As reported by the U.S. Department of Labor, the number of workers seeking unemployment benefits continued to sit near five-year lows as first-time applicants for unemployment claims decreased by 6,000 to 331,000 during the week ending August 24. The four-week average ticked up by 750 to 331,250. The total number of Americans receiving unemployment benefits sat near 4.5 million for the week ending August 10, about 30,000 more than the previous week.
Though the average number of layoffs has fallen by 10 percent this year, most companies are not yet hiring in significant numbers. But fewer layoffs can still increase net job gains even with a lack of substantial hiring. Employers have added an average of 192,000 jobs per month in 2013, enough to bring the unemployment rate down to 7.4 percent.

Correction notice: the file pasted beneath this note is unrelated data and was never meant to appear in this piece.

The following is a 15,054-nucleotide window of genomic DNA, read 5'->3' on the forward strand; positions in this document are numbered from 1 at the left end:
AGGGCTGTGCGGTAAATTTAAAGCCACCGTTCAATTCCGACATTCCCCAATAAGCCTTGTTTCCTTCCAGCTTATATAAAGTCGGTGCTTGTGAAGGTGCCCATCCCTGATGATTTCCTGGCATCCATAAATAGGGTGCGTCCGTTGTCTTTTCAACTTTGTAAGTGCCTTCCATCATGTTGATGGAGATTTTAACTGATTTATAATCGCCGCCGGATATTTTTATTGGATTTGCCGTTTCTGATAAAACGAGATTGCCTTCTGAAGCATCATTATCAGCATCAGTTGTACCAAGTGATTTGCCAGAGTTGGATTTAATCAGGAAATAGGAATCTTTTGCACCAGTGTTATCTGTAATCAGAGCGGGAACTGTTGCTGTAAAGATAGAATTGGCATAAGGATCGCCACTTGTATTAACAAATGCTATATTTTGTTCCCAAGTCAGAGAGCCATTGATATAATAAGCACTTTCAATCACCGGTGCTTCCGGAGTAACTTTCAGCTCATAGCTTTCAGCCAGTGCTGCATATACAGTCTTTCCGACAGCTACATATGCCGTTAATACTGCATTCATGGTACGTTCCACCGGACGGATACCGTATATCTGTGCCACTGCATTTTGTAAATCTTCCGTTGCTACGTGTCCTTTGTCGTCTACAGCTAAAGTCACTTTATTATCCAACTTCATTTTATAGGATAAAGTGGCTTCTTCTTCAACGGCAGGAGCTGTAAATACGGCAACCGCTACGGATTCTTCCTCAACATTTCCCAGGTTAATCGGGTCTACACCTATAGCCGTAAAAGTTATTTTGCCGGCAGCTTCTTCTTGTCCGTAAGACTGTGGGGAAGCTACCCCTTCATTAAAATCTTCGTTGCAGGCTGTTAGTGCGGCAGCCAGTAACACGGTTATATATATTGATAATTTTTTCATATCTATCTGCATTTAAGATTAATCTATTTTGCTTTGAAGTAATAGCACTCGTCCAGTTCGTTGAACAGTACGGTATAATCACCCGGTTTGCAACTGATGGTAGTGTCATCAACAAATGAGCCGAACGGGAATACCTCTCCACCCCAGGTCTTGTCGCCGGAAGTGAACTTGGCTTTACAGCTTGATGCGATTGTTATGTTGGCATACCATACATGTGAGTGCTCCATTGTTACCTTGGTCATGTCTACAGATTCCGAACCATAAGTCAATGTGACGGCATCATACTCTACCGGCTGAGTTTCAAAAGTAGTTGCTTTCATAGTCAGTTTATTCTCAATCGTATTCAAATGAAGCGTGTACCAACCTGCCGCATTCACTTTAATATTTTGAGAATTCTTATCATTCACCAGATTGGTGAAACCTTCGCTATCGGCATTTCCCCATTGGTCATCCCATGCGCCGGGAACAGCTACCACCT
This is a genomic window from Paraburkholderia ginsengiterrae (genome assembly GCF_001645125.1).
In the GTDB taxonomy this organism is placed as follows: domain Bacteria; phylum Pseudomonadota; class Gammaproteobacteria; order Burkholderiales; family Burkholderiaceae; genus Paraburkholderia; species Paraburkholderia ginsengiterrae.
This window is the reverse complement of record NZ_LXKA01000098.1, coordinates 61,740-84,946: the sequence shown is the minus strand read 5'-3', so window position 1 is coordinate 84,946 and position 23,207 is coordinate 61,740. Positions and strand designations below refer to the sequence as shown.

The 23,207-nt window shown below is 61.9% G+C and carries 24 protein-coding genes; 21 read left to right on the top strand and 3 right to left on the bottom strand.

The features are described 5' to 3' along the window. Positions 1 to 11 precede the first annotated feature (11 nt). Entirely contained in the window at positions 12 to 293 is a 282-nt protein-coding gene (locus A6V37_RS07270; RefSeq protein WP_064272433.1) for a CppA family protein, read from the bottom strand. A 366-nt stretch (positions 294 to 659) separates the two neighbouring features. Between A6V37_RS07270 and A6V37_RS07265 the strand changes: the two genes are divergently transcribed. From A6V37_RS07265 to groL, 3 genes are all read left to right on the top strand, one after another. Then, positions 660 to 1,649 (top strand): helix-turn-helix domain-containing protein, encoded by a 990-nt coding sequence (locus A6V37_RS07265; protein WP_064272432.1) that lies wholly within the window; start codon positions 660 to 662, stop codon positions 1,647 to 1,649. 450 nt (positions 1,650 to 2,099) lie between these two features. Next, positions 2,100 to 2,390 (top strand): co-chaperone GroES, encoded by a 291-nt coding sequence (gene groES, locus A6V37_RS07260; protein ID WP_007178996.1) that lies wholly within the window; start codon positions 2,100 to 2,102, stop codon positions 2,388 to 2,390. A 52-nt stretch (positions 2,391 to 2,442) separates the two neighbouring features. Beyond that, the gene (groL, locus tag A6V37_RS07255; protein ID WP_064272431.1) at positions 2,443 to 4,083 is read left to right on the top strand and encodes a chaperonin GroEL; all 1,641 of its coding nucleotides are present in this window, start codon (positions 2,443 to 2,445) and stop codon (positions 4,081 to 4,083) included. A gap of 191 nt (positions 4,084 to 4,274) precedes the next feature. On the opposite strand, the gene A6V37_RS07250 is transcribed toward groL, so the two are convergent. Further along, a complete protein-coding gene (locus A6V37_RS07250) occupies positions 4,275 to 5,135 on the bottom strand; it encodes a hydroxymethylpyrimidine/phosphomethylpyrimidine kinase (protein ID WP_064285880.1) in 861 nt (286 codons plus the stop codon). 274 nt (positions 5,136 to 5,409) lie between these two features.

The pace of economic growth is not positively impacting hiring either, even as the economy expanded at an annual pace of 2.5 percent during Q2. Estimates for Q3 growth do not show it picking up much leading into the end of the year. Currently growing sectors, housing and manufacturing, are showing signs of weakening as interest rates rise. Sales of new houses also fell in July to their lowest levels in nine months.
A slowed housing recovery means fewer constructions jobs and the number of pending home sales also took a dive in July. This means final sales will probably slow over the next few months. Orders for long-lasting goods declined as businesses cut back on orders for computers, electrical equipment, and other high-priced items.